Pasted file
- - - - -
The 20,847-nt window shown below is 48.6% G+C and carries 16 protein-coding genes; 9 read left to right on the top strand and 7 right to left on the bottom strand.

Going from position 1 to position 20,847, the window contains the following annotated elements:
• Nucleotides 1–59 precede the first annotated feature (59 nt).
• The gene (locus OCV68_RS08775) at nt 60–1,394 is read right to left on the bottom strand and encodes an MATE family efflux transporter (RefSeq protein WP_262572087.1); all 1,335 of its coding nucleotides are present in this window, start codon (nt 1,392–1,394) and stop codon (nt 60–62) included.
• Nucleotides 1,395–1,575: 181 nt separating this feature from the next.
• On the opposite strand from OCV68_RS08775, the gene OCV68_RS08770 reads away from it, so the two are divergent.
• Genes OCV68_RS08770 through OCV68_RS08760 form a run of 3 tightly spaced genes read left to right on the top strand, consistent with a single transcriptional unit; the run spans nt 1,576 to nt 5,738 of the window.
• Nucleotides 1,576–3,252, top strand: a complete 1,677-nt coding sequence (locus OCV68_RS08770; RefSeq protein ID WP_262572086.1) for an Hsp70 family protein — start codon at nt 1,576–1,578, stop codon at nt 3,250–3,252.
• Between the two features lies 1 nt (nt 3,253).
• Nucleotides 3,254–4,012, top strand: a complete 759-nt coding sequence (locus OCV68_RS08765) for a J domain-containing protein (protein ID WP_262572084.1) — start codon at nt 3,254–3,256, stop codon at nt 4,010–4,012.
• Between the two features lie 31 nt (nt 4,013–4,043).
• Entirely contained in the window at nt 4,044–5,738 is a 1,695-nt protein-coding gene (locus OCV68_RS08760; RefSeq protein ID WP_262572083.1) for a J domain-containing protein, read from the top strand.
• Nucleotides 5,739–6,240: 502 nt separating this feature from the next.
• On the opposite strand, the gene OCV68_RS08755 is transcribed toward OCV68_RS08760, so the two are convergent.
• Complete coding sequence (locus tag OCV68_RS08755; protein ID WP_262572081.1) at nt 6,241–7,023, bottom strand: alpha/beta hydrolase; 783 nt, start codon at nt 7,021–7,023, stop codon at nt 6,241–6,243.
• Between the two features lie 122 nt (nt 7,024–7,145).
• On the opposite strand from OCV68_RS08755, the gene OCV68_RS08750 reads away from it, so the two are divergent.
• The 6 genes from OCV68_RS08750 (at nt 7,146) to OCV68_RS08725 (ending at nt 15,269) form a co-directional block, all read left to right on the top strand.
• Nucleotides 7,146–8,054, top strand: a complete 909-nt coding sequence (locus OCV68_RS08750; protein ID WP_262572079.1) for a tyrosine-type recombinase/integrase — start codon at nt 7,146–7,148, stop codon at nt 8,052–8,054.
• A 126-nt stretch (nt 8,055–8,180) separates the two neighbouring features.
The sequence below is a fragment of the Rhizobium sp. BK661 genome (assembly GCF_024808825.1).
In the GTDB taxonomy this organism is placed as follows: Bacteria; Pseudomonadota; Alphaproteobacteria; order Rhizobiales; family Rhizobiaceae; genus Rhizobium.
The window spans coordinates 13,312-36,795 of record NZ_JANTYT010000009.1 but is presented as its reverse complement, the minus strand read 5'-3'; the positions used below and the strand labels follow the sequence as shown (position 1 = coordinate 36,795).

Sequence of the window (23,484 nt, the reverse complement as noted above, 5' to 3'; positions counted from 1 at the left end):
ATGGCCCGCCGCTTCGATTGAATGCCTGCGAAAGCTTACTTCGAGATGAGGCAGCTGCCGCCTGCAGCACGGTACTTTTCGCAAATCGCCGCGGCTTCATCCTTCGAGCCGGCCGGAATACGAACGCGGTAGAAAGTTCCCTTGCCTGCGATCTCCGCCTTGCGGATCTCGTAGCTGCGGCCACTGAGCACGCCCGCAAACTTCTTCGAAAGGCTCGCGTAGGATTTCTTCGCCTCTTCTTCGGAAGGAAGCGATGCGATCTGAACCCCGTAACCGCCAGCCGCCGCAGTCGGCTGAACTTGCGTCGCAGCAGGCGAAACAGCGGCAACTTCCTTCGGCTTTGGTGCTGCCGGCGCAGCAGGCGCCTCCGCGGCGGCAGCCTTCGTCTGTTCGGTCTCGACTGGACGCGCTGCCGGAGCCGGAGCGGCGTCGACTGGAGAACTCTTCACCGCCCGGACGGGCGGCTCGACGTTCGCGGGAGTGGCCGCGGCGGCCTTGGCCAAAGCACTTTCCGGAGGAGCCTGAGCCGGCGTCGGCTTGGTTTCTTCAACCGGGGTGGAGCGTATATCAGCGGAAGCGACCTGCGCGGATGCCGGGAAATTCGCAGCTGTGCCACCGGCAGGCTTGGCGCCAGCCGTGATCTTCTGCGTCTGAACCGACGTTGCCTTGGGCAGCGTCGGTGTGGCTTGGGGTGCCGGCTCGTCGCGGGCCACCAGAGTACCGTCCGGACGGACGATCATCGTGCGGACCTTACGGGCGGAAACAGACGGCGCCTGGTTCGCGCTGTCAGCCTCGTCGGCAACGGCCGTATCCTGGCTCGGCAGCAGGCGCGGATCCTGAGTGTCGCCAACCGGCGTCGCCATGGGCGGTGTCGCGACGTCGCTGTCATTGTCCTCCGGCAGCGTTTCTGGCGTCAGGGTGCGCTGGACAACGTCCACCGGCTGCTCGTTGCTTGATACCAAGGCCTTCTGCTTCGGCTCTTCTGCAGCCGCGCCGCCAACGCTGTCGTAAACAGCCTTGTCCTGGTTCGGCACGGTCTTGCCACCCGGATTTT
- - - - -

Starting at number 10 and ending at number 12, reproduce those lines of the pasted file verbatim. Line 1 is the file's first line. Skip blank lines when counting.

• Nucleotides 3,254–4,012, top strand: a complete 759-nt coding sequence (locus OCV68_RS08765) for a J domain-containing protein (protein ID WP_262572084.1) — start codon at nt 3,254–3,256, stop codon at nt 4,010–4,012.
• Between the two features lie 31 nt (nt 4,013–4,043).
• Entirely contained in the window at nt 4,044–5,738 is a 1,695-nt protein-coding gene (locus OCV68_RS08760; RefSeq protein ID WP_262572083.1) for a J domain-containing protein, read from the top strand.